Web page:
GSN: Definitely. And the presence of these oral organisms in the host tissue (the gingival tissue) can cause it to become ulcerated when it is diseased. When you are eating or chewing or talking, you are actually pushing all of these bacteria and their products into the sub-epithelial components to exert systemic inflammatory response. That would activate, also, the monocyte/macrophage access and upregulate catabolic cytokines and inflammatory mediators. We know that with the upregulation of all these proinflammatory mediators and cytokines there is also a change in the serum lipid metabolism, causing a lot of changes, like the upregulation of C-reactive protein and the fibrinogen, and that induces atherosclerosis through the ICAM-1 expression and clot formation. That brings us to the co-relationship with heart disease.

JB: Before we take that step, can I just stop [you there]? For some of our individuals who are not dental practitioners, they may forget or not be mindful of some of the early clinical science–things like shrinkage of gums, or bleeding gums upon brushing, or some of the things that maybe they haven’t correlated in their minds as being really markers of soft and hard tissue inflammatory processes. Can you help us understand, from your expertise, what the mouth looks like when we start to see these processes occurring? What kind of warning signs does the patient present with?

Warning Signs to Look For in the Mouth
GSN: In the very initial stage, you will have reddening of the gums and there will be bleeding, and the patient might complain of pain or discomfort. If it is looked at more closely and probed, then you would be able to elicit some bleeding in the gums, or when you use a brush to get into the gingival sulcus and that draws blood, that is really an indication that there is already inflammation going on at the base of gingival sulci.

JB: Does shrinkage of the gums (which a lot of patients complain about-that their gums seem to be receding), is that related to this process?

GSN: Yes. Definitely. When there is a shrinkage of the gums, which can occur in younger patients, older patients, or at any age, it is also a result of the disease that has already destroyed the periodontal tissues causing loss of the gingival tissues, because healing would oscillate between destruction and tissue regeneration and repair. As the destruction of the gums carries on during the inflammation, the tissues will be lost and then the tissues will shrink, and so the patients will present with longer teeth. Sometimes patients who present with increased tooth mobility or who tell the dentist that their teeth have changed may have recurrent gum infections. Those are telltale signs that they actually have a deeper chronic inflammatory disease going on.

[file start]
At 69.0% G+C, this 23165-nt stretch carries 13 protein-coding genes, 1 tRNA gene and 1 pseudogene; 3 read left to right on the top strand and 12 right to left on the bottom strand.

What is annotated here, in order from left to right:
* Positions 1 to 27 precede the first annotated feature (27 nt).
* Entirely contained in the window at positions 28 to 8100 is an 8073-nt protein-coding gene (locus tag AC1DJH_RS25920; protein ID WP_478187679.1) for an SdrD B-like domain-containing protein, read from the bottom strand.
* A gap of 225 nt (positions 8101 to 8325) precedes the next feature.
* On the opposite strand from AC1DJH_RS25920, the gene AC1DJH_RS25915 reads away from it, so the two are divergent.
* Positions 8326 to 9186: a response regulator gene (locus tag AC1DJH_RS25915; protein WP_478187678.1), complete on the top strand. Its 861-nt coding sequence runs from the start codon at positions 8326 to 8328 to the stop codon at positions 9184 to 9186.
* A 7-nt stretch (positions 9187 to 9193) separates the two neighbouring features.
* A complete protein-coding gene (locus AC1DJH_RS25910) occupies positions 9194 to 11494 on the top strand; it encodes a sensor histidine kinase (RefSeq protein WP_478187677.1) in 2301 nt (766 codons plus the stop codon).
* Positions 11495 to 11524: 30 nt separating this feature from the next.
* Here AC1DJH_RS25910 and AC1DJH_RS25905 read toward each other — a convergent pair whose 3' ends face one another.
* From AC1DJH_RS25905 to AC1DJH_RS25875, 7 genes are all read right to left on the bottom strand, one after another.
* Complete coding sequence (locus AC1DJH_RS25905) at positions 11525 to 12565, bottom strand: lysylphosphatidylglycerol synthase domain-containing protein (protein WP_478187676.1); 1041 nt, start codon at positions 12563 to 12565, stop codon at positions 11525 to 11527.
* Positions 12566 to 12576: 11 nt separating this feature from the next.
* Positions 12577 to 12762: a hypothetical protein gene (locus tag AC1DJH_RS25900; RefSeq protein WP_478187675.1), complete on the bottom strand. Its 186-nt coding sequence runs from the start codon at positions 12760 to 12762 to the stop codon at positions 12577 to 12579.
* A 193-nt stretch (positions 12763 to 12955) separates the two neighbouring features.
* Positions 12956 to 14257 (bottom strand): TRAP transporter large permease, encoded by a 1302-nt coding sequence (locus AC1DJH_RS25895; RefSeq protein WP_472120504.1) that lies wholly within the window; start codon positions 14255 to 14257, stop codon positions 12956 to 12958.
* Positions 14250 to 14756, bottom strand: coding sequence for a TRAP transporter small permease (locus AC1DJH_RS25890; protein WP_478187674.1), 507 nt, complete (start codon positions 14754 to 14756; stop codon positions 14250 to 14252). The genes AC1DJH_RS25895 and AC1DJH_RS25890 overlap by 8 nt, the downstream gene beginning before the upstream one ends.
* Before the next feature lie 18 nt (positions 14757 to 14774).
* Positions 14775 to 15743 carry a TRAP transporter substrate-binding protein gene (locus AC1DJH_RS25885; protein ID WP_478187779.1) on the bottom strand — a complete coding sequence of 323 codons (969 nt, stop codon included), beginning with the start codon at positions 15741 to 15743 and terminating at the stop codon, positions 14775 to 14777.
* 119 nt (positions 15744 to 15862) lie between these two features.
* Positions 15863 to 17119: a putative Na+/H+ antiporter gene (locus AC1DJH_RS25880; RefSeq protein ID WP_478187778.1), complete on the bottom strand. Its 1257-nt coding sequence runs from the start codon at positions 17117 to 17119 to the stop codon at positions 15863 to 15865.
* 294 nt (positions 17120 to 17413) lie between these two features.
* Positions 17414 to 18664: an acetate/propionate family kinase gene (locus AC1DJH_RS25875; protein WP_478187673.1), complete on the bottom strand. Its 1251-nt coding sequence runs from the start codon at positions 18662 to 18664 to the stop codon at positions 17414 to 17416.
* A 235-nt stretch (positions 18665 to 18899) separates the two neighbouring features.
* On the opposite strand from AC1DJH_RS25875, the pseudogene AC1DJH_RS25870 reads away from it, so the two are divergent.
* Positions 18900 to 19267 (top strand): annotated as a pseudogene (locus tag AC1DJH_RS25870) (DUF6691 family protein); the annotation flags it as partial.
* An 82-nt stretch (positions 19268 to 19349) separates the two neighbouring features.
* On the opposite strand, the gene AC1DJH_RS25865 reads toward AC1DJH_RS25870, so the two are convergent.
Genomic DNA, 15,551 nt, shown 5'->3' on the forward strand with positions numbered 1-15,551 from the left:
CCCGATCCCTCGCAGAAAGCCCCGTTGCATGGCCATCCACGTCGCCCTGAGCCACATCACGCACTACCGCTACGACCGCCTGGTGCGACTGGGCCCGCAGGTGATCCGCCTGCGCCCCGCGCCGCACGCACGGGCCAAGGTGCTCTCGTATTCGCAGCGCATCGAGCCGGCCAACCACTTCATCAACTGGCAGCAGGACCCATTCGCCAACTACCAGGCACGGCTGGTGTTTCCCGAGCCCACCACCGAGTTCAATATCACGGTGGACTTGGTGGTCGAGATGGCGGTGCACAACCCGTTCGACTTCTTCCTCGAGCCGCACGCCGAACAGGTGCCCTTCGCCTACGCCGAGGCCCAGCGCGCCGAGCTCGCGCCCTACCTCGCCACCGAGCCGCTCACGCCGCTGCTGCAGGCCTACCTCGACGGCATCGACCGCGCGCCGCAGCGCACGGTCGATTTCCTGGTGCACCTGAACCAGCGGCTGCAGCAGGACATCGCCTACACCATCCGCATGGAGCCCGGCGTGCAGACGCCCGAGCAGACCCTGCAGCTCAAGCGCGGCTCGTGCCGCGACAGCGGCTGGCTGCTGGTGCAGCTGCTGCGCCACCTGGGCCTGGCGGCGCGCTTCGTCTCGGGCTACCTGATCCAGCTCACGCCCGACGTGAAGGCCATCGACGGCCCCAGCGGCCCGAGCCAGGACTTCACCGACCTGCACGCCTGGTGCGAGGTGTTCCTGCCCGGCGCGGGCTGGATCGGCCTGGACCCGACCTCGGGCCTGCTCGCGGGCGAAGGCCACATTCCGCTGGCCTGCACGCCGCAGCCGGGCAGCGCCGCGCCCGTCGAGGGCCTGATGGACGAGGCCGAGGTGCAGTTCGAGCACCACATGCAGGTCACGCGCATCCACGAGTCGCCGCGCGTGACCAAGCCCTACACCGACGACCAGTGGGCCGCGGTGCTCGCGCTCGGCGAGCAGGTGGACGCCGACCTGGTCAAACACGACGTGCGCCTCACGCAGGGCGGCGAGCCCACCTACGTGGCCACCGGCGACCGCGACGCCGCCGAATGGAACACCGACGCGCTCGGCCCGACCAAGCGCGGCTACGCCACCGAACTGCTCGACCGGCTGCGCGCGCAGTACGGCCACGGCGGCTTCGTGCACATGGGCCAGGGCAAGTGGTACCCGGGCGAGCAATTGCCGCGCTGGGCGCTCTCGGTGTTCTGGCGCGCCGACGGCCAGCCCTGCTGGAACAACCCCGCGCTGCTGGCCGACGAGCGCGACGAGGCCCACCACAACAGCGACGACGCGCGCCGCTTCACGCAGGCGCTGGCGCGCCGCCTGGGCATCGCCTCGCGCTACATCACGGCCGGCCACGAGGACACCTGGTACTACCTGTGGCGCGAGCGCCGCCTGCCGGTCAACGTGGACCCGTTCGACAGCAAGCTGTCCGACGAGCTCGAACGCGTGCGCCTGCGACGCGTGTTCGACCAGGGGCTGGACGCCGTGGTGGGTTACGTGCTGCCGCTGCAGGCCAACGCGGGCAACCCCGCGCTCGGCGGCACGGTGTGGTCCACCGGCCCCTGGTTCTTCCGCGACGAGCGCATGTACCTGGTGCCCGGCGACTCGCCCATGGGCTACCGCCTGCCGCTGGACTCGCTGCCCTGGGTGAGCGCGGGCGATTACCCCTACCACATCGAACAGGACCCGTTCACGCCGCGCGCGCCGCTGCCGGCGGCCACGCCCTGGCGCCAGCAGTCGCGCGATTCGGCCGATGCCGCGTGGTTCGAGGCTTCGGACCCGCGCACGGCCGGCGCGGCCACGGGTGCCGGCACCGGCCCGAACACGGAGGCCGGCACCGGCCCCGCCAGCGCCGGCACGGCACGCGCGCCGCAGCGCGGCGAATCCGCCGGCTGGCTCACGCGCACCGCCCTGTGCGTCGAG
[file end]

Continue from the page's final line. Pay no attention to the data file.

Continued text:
JB: I have heard it said that the principal risk factor for periodontal disease is poor oral hygiene (lack of proper oral hygiene-brushing and flossing), but it seems, from the way you are describing it, there may be also some systemic risk factors beyond that of the regional bacterial factor. So it may be a combination-is that what I am hearing? There may be extended risk factors to periodontal disease beyond that just of oral hygiene issues?

GSN: Definitely it is more than just oral hygiene, although the bacteria is the etiological factor in the process of this periodontal disease. It is the host response that is very much affected, so as we said earlier, the polymorphonuclear neutrophils are the first line of defense. If there are any defects in the PMN leukocytes, then there would be also a defect in the host response resulting in more structural destruction, as is seen in patients who are diabetics and patients who have autoimmune diseases like rheumatoid arthritis. Systemic conditions are also a very important part.

JB: It sounds like what you are describing is that the oral cavity is a laboratory (or an early-warning place) in the body that we should really pay attention to because it allows us to see, visually, aspects of the body’s immune system, nutritional status, and local host effects that may be not easily as seen if it is occurring inside the body, like in the vasculature. This is like a telltale, almost, for us, it appears.

Clues About Systemic Health Can Be Found in the Mouth
GSN: Exactly right, and that is why, as a periodontist, I find a lot of interesting things going on inside the oral cavity and how the tissues present themselves. The type of bleeding, even, can tell me that the liver is in a very distressed state. The way the tissues are keratinized and the way the tissues behave when the patient brushes, and the way the tongue…the accumulations of the bacteria/plaque on the tongue…give me an indication of the gastrointestinal dysfunction as well, and this is where I use nutritional products (nutrigenomics) to help modulate the host response. I feel this is a very innovative way of treating periodontitis–a very nutritional and environmental/lifestyle way of helping the patient to get their health back by boosting up their immunity because 80{56bf393340a09bbcd8c5d79756c8cbc94d8742c1127c19152f4230341a67fc36} of our immune cells come from the gut.